If I start next September (I’ve already applied to VIU Nanaimo but am considering NIU in Campbell River as well), when I’m 39, I’ll have my foundation year of heavy duty mechanics at 40. I can find someone to apprentice me and if I work really hard and log the hours, I could be a red seal by the time I’m 43. That gives me 5 years to work my ass off and save money and be in a place where I have the freedom to travel as much as I want. 2 months of the year in a completely different place from the one before. And since I’m going to live to be 111, that gives me plenty of time to check out most everywhere.

So what the hell am I afraid of?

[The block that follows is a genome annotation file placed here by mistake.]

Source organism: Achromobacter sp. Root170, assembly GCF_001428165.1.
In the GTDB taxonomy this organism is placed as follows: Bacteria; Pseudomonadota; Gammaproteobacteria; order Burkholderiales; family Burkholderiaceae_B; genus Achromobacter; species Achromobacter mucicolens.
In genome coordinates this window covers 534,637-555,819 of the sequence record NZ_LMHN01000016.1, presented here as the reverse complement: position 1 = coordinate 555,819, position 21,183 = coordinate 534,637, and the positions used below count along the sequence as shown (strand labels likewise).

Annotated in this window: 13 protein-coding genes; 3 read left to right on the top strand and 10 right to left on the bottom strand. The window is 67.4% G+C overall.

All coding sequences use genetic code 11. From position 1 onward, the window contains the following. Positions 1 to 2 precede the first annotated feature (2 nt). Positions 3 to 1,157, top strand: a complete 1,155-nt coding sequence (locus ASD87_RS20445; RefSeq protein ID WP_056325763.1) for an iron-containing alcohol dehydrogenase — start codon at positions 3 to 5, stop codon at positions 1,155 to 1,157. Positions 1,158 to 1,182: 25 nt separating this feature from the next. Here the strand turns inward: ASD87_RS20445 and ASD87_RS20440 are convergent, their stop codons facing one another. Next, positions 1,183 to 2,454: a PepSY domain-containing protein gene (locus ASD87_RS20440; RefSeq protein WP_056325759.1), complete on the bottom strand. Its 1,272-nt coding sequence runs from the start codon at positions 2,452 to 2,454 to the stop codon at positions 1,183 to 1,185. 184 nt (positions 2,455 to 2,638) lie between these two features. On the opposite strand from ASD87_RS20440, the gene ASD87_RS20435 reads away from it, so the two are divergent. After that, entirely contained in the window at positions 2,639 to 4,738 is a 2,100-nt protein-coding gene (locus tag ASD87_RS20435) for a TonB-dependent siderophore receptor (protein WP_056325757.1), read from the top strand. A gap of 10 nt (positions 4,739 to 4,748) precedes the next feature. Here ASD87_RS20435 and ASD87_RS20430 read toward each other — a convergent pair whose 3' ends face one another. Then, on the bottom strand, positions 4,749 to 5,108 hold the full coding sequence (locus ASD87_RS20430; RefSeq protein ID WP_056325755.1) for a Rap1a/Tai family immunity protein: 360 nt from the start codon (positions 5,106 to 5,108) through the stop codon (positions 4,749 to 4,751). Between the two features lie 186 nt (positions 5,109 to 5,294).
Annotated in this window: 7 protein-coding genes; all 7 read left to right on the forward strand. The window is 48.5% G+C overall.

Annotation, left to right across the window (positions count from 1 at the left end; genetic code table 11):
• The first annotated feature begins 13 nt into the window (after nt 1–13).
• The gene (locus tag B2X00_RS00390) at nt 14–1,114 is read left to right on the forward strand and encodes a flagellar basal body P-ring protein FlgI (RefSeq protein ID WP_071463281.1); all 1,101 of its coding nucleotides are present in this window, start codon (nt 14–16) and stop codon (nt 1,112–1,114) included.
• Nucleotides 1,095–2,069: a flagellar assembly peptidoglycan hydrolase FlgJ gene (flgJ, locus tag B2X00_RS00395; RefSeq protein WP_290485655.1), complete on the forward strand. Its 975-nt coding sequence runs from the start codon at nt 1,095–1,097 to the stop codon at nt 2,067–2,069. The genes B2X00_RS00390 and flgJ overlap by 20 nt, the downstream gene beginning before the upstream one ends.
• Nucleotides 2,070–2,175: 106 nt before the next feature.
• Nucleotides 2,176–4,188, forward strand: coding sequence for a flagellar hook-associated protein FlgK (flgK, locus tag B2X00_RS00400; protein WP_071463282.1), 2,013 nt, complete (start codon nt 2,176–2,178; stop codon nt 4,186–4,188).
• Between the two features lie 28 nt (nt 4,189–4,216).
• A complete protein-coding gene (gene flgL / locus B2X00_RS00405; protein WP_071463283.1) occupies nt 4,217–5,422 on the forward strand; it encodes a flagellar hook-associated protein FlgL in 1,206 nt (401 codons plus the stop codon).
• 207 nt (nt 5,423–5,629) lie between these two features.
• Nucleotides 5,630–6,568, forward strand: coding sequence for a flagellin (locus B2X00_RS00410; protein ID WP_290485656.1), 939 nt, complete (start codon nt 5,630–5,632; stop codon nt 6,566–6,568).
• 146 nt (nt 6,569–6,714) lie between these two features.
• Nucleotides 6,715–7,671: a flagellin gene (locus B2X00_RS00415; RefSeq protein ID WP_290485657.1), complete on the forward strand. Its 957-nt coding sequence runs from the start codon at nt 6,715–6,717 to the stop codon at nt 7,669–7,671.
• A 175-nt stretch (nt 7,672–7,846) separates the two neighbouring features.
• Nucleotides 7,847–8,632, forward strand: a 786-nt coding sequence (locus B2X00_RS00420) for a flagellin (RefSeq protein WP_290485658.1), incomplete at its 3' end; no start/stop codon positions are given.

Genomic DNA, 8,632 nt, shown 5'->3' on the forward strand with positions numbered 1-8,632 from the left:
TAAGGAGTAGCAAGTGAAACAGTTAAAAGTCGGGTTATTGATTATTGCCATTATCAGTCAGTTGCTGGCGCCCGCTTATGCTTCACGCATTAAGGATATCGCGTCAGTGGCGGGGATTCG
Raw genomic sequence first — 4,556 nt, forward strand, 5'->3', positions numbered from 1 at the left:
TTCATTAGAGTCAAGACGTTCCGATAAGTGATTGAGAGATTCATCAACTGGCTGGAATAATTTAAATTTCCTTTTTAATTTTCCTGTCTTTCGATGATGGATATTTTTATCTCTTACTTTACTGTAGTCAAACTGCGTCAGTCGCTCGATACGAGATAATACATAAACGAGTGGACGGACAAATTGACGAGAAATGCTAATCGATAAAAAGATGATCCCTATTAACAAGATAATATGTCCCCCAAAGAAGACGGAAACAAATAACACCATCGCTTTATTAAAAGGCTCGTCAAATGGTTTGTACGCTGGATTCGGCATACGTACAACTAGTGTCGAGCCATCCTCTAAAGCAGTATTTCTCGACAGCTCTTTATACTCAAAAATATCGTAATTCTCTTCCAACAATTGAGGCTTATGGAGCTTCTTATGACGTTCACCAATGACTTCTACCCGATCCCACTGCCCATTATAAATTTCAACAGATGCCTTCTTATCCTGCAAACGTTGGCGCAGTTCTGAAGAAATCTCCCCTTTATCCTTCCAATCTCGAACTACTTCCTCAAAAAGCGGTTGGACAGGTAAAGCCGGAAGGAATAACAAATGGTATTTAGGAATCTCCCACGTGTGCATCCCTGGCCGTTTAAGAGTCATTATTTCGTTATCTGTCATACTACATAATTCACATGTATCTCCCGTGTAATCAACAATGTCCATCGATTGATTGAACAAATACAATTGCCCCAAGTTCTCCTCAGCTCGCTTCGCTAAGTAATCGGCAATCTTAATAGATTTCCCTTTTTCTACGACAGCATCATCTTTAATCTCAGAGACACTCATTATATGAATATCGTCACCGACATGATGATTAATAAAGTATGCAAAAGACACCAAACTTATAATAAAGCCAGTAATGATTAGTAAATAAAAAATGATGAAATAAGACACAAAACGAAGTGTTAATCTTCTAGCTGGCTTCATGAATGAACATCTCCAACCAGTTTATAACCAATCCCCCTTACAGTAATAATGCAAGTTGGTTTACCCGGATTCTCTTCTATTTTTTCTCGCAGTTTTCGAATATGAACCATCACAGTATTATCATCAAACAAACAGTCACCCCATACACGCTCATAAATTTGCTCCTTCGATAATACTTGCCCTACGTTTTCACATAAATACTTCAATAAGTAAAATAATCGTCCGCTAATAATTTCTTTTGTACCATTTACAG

I must admit I have mild panicky moments when I think, am I really meant to be a mechanic? But I write? And play piano? Surely my field of expertise lies there? But seriously, who’s going to say I can’t do both? No one.

So again, what the hell am I afraid of?

Oh my gosh, I just checked out the job openings section of Cirque du Soleil for the sake of nostalgia and kinda looked over the lighting tech jobs, which I am totally underqualified for due to lack to technical theatre diploma, copious experience etc. But then I scrolled a little further down and behold!! What do touring shows rely on? BIG TRUCKS!! And who fixes big trucks? HEAVY DUTY MECHANICS!!!!!

BOOM!!!

%d bloggers like this: